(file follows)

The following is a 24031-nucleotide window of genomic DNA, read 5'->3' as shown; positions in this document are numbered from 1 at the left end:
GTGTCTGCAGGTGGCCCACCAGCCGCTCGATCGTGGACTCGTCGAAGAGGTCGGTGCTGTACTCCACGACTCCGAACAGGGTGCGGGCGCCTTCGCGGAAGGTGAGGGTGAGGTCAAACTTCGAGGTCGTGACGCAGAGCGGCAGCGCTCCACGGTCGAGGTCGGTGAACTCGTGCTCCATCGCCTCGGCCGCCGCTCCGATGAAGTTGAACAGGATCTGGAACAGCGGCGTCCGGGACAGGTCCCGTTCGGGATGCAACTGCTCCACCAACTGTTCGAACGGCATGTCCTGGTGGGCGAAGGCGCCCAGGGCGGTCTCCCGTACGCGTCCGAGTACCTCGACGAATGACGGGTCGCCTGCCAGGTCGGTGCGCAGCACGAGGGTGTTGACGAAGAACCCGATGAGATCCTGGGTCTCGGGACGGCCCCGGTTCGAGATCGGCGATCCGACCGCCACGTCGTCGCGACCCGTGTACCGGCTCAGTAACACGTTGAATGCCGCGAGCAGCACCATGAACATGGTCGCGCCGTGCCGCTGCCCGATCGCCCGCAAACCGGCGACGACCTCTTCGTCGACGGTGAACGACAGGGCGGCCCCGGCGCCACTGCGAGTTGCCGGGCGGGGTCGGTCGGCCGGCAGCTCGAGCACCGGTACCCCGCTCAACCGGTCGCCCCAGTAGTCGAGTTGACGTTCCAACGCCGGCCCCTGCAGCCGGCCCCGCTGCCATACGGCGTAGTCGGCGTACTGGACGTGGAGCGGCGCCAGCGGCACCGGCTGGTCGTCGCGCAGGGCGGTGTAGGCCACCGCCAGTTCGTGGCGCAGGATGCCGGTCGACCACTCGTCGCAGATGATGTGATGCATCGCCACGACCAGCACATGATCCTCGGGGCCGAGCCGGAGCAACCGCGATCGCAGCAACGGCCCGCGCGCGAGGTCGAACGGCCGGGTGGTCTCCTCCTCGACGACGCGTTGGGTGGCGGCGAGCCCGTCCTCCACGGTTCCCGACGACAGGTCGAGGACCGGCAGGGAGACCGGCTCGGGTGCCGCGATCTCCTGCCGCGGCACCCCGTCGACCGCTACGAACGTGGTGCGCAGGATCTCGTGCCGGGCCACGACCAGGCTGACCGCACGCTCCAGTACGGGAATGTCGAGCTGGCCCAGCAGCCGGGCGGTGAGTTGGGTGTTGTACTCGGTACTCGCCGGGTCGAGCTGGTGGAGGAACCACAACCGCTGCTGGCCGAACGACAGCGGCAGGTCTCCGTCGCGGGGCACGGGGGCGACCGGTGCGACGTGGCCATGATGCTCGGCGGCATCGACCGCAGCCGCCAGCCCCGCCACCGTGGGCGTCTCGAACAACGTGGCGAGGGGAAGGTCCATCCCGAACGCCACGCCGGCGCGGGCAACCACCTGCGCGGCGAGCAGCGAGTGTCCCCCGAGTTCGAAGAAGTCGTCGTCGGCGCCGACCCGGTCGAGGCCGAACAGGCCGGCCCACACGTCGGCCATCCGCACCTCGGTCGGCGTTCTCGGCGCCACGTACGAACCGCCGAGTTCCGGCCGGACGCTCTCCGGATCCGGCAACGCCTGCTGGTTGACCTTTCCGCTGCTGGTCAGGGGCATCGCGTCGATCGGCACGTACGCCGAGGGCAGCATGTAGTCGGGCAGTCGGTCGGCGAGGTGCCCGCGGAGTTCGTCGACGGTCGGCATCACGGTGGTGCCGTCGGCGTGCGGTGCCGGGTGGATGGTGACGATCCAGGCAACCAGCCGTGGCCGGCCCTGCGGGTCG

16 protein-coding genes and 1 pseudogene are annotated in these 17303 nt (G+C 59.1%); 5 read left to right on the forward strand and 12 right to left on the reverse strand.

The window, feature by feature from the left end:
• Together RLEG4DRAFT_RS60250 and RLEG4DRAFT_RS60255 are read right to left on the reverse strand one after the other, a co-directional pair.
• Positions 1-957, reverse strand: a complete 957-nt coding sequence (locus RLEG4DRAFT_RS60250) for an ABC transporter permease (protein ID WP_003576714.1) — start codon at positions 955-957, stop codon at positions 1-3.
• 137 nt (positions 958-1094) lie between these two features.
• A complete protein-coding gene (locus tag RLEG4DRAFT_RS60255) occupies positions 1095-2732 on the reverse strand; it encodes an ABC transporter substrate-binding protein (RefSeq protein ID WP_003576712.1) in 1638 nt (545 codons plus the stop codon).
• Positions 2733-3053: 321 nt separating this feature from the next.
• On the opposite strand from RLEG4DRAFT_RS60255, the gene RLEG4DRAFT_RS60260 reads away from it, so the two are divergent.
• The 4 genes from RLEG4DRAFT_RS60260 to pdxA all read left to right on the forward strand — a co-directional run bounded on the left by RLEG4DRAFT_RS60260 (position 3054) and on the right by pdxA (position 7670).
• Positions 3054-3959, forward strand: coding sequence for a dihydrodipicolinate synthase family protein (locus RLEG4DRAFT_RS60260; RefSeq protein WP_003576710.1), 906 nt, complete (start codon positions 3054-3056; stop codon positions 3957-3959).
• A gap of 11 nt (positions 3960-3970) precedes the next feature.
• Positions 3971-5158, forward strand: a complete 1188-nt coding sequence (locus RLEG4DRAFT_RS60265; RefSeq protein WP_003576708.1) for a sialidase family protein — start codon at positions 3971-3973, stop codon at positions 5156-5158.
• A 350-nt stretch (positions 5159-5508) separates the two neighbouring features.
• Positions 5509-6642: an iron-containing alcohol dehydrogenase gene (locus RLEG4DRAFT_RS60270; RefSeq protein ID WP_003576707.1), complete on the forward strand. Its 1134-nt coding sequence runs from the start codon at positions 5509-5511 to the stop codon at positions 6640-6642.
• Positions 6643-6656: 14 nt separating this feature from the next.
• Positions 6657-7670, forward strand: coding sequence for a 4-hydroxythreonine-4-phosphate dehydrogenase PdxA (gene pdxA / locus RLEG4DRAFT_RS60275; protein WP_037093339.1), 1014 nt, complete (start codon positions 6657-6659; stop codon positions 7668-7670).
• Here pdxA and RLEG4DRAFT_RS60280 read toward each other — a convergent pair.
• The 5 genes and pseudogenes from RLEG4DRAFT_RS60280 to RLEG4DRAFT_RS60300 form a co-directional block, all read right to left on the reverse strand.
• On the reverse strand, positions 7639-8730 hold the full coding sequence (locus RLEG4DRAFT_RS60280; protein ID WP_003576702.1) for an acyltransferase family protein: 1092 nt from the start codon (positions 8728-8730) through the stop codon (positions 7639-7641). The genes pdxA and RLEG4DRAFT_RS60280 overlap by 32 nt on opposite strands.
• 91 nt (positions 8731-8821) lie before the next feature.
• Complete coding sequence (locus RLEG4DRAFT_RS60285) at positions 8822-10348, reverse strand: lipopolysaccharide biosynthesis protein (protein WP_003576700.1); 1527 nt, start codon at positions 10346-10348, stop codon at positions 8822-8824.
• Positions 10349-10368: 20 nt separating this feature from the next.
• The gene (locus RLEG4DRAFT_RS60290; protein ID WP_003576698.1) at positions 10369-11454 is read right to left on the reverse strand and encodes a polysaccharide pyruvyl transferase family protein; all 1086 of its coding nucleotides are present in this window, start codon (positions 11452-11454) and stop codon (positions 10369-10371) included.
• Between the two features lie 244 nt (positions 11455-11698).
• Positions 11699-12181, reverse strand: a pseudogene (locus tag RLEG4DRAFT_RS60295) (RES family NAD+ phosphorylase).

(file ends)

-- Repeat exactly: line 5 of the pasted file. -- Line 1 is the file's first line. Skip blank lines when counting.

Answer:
• Together RLEG4DRAFT_RS60250 and RLEG4DRAFT_RS60255 are read right to left on the reverse strand one after the other, a co-directional pair.